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I use ChatGPT (GPT4) almost daily which has helped me with my 1st ever Unity project, it's been very useful. Sometimes (not very often) it needs help or doesn't spot something, but often that's because I haven't explained something properly etc. I'd say my project is two thirds complete now and it's taken me about 4 months, without ChatGPT it would have been twice as long.

To those who are using Co-Pilot, what are the advantages over just using web based ChatGPT (like I am)? I'm paying $24 per month for ChatGPT Plus. I know Co-Pilot isn't free and I could get it via Github. I'm doing software development just as a hobby (would love to do it professionally though), is there a case for me to use Co-Pilot?
 
Soldato
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I use ChatGPT (GPT4) almost daily which has helped me with my 1st ever Unity project, it's been very useful. Sometimes (not very often) it needs help or doesn't spot something, but often that's because I haven't explained something properly etc. I'd say my project is two thirds complete now and it's taken me about 4 months, without ChatGPT it would have been twice as long.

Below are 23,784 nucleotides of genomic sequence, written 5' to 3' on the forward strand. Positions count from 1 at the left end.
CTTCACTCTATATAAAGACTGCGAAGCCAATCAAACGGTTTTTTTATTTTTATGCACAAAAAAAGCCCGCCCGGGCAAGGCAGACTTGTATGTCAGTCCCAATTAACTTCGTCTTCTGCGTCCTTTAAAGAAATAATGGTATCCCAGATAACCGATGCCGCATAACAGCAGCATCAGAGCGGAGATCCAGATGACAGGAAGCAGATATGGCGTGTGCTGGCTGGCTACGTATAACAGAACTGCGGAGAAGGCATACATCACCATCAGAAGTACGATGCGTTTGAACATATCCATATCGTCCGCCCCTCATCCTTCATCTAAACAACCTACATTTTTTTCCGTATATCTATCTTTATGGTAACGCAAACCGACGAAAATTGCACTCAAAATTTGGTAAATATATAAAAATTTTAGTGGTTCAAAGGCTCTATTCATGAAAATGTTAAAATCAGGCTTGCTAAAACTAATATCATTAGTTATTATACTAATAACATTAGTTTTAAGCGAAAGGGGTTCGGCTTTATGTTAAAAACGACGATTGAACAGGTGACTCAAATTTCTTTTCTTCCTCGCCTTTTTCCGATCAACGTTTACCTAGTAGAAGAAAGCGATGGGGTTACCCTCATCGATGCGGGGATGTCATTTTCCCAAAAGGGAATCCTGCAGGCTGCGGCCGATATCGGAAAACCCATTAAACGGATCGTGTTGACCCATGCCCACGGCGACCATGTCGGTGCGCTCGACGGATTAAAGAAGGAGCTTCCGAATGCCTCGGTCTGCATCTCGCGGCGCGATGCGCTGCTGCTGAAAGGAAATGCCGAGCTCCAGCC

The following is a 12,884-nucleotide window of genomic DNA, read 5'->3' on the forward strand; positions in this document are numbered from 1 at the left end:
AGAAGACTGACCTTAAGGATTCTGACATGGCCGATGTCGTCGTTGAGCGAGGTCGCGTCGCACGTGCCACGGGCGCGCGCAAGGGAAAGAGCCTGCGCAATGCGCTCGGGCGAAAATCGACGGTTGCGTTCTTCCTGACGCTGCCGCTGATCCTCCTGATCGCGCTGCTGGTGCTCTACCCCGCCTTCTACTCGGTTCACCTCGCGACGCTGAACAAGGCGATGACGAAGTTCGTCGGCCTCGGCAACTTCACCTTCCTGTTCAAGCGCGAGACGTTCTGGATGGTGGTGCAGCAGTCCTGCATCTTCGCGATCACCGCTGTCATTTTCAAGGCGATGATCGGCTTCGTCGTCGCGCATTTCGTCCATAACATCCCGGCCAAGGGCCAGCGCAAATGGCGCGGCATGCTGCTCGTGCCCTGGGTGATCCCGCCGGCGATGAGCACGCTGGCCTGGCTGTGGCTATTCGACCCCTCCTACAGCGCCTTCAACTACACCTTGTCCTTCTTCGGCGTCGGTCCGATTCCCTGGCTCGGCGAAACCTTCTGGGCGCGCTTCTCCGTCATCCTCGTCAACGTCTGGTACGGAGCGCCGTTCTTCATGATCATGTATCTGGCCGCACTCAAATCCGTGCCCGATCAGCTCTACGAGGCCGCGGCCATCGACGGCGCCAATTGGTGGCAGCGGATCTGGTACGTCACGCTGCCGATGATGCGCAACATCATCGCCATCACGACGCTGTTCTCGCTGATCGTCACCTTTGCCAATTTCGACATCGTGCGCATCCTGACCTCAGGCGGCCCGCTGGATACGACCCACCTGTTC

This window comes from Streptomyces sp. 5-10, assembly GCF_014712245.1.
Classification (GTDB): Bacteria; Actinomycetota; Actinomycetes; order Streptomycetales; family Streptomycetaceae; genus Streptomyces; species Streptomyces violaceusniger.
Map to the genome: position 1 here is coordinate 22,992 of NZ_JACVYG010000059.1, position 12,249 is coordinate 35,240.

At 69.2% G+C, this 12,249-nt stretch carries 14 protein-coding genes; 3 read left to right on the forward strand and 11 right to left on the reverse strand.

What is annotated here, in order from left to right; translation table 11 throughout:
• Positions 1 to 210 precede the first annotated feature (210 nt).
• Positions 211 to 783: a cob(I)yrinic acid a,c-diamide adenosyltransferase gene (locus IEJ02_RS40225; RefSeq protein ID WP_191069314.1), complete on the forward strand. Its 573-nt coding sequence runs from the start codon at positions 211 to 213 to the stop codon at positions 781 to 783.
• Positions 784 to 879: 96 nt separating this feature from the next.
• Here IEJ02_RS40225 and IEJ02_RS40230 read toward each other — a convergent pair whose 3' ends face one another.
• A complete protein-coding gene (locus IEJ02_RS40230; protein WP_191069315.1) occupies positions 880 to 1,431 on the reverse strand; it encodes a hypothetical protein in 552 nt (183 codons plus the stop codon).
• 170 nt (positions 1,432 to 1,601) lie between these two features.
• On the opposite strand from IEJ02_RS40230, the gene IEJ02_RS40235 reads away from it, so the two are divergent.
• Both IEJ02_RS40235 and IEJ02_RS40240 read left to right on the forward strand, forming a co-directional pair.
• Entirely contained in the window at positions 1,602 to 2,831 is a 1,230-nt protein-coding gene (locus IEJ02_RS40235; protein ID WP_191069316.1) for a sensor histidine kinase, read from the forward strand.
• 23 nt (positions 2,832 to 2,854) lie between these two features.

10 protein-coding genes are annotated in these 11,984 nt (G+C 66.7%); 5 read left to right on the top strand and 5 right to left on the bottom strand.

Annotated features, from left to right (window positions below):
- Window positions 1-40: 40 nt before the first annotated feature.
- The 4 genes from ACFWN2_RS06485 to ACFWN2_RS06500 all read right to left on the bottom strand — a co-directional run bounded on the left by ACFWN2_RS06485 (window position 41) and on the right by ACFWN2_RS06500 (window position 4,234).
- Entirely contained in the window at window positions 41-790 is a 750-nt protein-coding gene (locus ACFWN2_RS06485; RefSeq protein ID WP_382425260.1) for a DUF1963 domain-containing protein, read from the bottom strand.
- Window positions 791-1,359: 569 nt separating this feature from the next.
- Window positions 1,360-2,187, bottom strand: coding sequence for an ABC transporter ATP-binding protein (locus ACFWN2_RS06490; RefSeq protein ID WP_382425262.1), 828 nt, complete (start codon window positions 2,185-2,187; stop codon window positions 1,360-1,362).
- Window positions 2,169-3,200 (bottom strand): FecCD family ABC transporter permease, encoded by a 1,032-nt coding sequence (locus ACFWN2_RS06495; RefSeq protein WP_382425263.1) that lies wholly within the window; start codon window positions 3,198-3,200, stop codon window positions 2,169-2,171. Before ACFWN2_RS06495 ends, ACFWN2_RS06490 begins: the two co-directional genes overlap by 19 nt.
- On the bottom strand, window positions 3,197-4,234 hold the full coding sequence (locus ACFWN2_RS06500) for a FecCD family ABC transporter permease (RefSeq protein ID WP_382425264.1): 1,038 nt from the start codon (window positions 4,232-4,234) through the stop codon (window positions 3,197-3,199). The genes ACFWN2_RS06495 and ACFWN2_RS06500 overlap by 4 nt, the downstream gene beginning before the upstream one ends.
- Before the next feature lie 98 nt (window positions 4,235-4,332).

To those who are using Co-Pilot, what are the advantages over just using web based ChatGPT (like I am)? I'm paying $24 per month for ChatGPT Plus. I know Co-Pilot isn't free and I could get it via Github. I'm doing software development just as a hobby (would love to do it professionally though), is there a case for me to use Co-Pilot?